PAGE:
This novel has a fast-moving, entertaining plot that raises some ethical questions.
Alexander McCall Smith's The Quiet Side of Passion.
Alexander McCall Smith is addicted to story-telling. Fortunately he is rather good at it, as witness the more than eighty books he has published. His background in bioethics makes him well qualified to introduce ethical problems in his writings.
The Quiet Side of Passion is McCall Smith's 12th novel featuring Isabel Dalhousie, still happily married to Jamie and mother of Charlie and Magnus. McCall Smith manages to write this novel, as the others in the series, in such a way that it can be read without reference to any other of his books. This is no mean achievement and sets a good example to those writers of series who fail miserably in that respect.
Apart from a lively plot with exciting and unexpected twists, McCall Smith uses Isabel, who falls in love with philosophy after reading Plato's 'Symposium' at the age of sixteen and is now the editor of the Review of Applied Ethics, to raise philosophical and ethical questions. One of the major issues explored is to what extent, if at all, one should interfere in the lives of others in order to prevent harm. In the process, McCall Smith ponders how this problem can be exacerbated by assumptions based on insufficient knowledge of all the facts.
Because Isabel is a philosopher she thinks of the writings of 'Aristotle, Kant, Hume, all of them' when having a discussion, or perhaps it is an argument, with her housekeeper, Grace, about a particular decision. Grace knows by intuition what is right and what is wrong. For Isabel, though, intuition is the result of reflection on experience – as McCall Smith puts it, 'Intuition was the impulse buy; reflection was the considered purchase.'
Another point raised in the novel is whether it is appropriate to right a wrong by force. Isabel is a believer in the power of words, but a good friend of her niece thinks otherwise.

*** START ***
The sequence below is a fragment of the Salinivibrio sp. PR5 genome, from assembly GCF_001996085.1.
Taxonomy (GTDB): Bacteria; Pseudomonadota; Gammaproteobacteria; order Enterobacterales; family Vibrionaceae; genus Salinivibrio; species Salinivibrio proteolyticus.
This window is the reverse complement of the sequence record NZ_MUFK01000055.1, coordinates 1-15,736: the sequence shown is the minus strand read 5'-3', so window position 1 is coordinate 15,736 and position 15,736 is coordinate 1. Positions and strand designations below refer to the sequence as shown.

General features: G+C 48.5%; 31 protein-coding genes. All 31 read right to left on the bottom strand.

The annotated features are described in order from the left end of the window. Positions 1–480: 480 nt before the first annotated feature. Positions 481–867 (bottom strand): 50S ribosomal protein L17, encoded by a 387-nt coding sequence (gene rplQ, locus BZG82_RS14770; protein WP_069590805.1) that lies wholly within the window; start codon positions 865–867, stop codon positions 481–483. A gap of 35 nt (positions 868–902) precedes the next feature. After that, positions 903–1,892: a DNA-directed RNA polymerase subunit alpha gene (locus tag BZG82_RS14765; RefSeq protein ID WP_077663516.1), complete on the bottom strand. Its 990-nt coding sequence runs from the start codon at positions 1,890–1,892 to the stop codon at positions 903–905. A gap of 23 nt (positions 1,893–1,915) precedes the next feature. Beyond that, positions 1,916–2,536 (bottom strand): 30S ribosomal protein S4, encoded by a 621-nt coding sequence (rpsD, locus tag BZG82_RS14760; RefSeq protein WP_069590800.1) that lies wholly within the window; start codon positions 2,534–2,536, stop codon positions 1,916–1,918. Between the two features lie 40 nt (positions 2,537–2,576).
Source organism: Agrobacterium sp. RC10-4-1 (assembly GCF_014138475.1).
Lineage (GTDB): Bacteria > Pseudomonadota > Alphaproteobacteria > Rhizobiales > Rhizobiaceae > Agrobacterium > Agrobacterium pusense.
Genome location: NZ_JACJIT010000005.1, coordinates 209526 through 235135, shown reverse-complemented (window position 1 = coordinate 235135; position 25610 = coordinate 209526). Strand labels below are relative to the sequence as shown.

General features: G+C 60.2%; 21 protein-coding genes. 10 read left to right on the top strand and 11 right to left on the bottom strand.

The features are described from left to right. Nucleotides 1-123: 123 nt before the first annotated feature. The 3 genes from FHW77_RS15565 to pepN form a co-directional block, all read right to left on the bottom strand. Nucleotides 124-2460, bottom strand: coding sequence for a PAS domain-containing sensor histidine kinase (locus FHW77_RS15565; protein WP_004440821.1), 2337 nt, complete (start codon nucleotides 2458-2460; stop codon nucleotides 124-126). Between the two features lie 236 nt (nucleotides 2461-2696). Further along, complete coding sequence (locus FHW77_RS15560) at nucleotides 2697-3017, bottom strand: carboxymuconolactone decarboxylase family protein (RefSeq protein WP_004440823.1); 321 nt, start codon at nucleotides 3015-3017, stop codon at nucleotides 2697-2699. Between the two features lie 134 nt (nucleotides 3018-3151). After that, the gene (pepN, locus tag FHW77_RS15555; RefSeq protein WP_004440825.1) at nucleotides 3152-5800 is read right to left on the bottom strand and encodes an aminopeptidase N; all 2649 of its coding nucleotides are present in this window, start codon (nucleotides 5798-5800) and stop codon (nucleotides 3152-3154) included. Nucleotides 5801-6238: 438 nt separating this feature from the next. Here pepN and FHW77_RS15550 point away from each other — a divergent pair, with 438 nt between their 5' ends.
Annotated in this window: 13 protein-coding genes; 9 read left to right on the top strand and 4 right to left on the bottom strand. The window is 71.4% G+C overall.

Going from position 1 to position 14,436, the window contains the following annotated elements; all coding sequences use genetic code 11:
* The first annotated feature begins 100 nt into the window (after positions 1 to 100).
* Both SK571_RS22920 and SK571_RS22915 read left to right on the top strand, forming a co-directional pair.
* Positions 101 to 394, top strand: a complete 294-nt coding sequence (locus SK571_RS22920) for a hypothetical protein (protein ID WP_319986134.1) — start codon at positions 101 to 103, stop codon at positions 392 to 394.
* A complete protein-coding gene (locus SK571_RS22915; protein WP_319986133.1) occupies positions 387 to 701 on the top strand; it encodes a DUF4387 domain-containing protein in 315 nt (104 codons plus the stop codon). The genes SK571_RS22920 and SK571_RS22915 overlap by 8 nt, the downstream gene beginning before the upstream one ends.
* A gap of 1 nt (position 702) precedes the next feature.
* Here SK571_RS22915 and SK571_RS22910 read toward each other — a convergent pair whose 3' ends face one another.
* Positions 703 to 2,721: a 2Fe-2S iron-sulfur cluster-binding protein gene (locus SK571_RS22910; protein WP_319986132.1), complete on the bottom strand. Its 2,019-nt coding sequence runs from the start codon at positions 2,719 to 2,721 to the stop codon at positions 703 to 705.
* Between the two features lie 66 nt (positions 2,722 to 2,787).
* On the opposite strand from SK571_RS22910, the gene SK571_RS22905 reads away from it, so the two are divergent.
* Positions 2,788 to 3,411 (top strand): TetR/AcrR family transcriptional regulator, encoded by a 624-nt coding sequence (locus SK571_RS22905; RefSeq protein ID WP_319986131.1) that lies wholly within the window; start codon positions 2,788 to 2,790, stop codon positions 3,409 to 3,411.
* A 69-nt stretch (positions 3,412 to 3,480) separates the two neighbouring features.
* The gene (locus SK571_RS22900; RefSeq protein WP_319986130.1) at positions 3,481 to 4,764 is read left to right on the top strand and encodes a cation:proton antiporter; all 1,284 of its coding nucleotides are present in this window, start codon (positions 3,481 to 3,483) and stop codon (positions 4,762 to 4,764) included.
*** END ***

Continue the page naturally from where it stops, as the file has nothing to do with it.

McCall Smith lives in Edinburgh, a city which he loves and which is where all the action in The Quiet Side of Passion takes place. He introduces the odd Scottish word to emphasise meaning, much as multilingual people tend to do when a word in another language is more aptly suited to the occasion. And, through the mouth of Isabel, he vents his antipathy to the overuse and miss-use of the word 'awesome'.
Maybe because Edinburgh is a city of many statues, McCall Smith has Isabel discuss a submission to the Review of Applied Ethics concerning the taking down of statues such as that of Cecil Rhodes. The author of that submission 'thinks that you can't correct everything, but you can erect competing monuments, or put some sort of footnote on the existing one[s]’.
While this review may give the impression that this novel is an educational text in disguise that is far from the case. It has a fast-moving, entertaining plot that raises some ethical questions, and is at the same time populated by believable characters like Isabel, whose musings on ethical questions and on other matters add an extra dimension to one’s enjoyment of the novel.
Rating: 4 ½ stars ★★★★☆
The Quiet Side of Passion
Part of Isabel Dalhousie Series
By Alexander McCall Smith
Release Date: 12/06/2018
Little Brown Book Group
First published on
What the stars mean?
- Five stars: Exceptional, unforgettable, a must see
- Four and a half stars: Excellent, definitely worth seeing
- Four stars: Accomplished and engrossing but not the best of its kind
- Three and a half stars: Good, clever, well made, but not brilliant
- Three stars: Solid, enjoyable, but unremarkable or flawed
- Two and half stars: Neither good nor bad, just adequate
- Two stars: Not without its moments, but ultimately unsuccessful
- One star: Awful, to be avoided
- Zero stars: Genuinely dreadful, bad on every level